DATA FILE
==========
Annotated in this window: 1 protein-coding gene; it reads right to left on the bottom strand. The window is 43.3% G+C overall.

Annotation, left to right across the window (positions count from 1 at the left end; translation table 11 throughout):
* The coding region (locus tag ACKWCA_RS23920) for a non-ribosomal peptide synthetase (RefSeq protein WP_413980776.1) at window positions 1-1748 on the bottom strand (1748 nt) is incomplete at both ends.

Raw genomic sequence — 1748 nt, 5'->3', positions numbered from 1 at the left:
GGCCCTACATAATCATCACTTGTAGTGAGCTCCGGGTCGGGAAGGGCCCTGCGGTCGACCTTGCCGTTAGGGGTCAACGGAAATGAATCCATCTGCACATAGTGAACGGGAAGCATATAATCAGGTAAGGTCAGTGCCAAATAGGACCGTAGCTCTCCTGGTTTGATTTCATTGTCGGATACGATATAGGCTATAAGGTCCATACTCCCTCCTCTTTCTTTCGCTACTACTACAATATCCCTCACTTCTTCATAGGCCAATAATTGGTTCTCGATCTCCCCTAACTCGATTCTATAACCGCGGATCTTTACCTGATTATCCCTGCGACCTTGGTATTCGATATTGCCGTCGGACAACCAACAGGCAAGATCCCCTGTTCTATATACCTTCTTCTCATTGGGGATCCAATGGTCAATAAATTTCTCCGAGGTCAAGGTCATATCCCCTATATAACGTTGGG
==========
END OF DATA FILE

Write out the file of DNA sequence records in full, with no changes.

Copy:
Annotated in this window: 1 protein-coding gene; it reads right to left on the bottom strand. The window is 43.3% G+C overall.

Annotation, left to right across the window (positions count from 1 at the left end; translation table 11 throughout):
* The coding region (locus tag ACKWCA_RS23920) for a non-ribosomal peptide synthetase (RefSeq protein WP_413980776.1) at window positions 1-1748 on the bottom strand (1748 nt) is incomplete at both ends.

Raw genomic sequence — 1748 nt, 5'->3', positions numbered from 1 at the left:
GGCCCTACATAATCATCACTTGTAGTGAGCTCCGGGTCGGGAAGGGCCCTGCGGTCGACCTTGCCGTTAGGGGTCAACGGAAATGAATCCATCTGCACATAGTGAACGGGAAGCATATAATCAGGTAAGGTCAGTGCCAAATAGGACCGTAGCTCTCCTGGTTTGATTTCATTGTCGGATACGATATAGGCTATAAGGTCCATACTCCCTCCTCTTTCTTTCGCTACTACTACAATATCCCTCACTTCTTCATAGGCCAATAATTGGTTCTCGATCTCCCCTAACTCGATTCTATAACCGCGGATCTTTACCTGATTATCCCTGCGACCTTGGTATTCGATATTGCCGTCGGACAACCAACAGGCAAGATCCCCTGTTCTATATACCTTCTTCTCATTGGGGATCCAATGGTCAATAAATTTCTCCGAGGTCAAGGTCATATCCCCTATATAACGTTGGG